This little bed is about 8ft wide and 5ft deep. It sits below a window next to my desk at the front of our house. It is nestled between the porch (to the right) and the neighbours house (to the left), making it pretty shady, although it receives afternoon sun for an hour or so in the afternoon.
Despite being small and snug it provides plenty of texture and interest throughout the year. Most of the plants are evergreen or semi-evergreen (ferns), with the exception of the tree peony which is deciduous.
The clipped box hedging is kept to about 1ft (30cm) high and wide, providing an architectural frame that links this bed to the house. The Christmas box has been in this bed the longest, and now needs hard pruning every year to keep it in bounds, but its fragrance in the winter right next to the front door is very welcome.
In the opposite corner the Skimmia is slow growing, but will eventually balance the Christmas box nicely.
The tree peony is only three years old, and will gradually grow up higher and higher above the surrounding plants, creating the main a feature shrub in this bed. As they grow tree peonies tend to form bare lower upright stems which I hope will look striking and allow the shorter plants beneath to be easily seen.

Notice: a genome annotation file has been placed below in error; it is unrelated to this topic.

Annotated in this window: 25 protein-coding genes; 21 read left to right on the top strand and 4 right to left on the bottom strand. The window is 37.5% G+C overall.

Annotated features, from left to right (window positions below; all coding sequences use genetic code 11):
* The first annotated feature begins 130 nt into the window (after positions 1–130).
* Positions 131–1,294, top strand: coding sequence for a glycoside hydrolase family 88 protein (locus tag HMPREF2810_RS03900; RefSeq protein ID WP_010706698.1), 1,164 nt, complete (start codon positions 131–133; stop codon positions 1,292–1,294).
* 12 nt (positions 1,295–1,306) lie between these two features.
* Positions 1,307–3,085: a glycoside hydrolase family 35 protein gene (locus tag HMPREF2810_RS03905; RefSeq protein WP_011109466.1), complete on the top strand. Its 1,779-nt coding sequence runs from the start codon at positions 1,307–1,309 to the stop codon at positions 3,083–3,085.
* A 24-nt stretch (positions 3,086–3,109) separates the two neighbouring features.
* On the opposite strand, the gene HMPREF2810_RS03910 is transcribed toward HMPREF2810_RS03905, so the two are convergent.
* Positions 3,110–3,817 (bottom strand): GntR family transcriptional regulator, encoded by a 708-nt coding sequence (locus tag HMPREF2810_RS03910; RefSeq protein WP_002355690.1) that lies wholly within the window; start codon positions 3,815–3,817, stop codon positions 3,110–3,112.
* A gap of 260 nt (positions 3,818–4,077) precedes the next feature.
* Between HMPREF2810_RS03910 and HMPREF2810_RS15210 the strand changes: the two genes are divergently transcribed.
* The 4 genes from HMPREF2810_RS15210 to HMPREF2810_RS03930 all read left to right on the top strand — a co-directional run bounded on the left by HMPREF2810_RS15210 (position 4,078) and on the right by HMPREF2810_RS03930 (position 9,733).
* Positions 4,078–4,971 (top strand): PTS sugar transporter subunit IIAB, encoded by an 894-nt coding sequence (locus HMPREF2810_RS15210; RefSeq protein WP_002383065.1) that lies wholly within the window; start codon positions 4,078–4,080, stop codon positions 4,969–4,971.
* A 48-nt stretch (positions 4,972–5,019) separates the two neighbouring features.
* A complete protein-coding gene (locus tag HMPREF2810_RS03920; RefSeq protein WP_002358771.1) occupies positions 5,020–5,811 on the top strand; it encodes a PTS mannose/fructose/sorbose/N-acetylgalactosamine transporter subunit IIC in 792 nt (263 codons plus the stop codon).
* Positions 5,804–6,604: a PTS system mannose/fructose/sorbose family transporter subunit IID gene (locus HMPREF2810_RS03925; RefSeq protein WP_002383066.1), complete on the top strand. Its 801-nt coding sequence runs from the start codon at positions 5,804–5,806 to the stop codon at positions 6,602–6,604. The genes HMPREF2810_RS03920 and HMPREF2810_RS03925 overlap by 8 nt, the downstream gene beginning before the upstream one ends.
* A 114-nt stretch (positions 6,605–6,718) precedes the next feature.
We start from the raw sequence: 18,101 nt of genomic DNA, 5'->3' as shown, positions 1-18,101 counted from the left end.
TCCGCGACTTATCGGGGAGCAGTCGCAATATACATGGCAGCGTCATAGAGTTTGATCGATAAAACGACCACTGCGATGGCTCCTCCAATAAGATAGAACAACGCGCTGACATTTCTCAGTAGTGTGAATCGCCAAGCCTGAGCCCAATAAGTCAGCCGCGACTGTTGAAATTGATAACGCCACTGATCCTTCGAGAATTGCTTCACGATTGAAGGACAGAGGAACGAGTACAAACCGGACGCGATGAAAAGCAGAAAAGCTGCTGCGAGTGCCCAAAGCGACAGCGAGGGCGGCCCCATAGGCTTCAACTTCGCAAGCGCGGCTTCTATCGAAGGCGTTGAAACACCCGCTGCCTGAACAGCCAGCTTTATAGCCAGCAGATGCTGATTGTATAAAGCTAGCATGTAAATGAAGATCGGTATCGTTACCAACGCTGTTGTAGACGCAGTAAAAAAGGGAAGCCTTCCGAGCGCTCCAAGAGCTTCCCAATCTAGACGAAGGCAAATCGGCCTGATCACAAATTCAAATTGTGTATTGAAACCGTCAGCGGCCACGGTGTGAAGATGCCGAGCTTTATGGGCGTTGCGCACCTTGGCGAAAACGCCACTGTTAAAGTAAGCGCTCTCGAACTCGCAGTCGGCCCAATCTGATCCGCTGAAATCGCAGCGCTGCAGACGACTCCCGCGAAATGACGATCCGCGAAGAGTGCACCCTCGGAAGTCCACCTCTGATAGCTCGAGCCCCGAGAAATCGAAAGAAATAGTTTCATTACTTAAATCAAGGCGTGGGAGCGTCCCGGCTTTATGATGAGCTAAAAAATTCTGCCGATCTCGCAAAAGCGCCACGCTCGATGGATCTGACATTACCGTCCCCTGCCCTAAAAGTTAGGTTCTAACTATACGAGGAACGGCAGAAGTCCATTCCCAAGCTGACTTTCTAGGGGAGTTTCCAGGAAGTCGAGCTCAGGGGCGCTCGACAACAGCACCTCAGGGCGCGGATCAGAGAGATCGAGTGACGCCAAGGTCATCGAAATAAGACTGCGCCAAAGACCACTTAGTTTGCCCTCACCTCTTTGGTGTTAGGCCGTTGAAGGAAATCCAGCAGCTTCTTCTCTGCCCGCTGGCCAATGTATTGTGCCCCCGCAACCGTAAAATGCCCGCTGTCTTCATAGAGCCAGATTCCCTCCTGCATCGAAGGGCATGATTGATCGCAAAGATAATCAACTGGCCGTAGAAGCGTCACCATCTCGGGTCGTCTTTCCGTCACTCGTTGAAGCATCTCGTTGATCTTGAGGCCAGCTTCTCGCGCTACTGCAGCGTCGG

The ferns, foxgloves and wood spurge create interesting architectural shapes between the structural shrubs.
The flowers here are all muted – yellow greens (from the wood spurge) and white. The simple palette works well against the evergreen foliage and painted white walls.
Through the year
The evergreen structure remains strong, but the Christmas Box is the star. It’s subtle spidery flowers and shiny berries are easy to miss, but the scent floats on the air, catching the nose whenever you pass.
These photos, taken in April, show the new growth and subtle flowers of the Spurge, Vinca, Skimmia and Peony.
The wood spurge is actually a problem. It’s a rampant spreader, invading the bed by sneaky underground stolons and popping up all over the place. Pretty silly for a bed like this, but I have a soft spot for it with it’s shiny whorls of foliage and fresh lime green flowers that last for ages… So I’ll try and live with it by pulling up three quarters of it after if finishes flowering. If that doesn’t work then it will have to go.
[WATCH THIS SPACE… more to come as the year progresses!]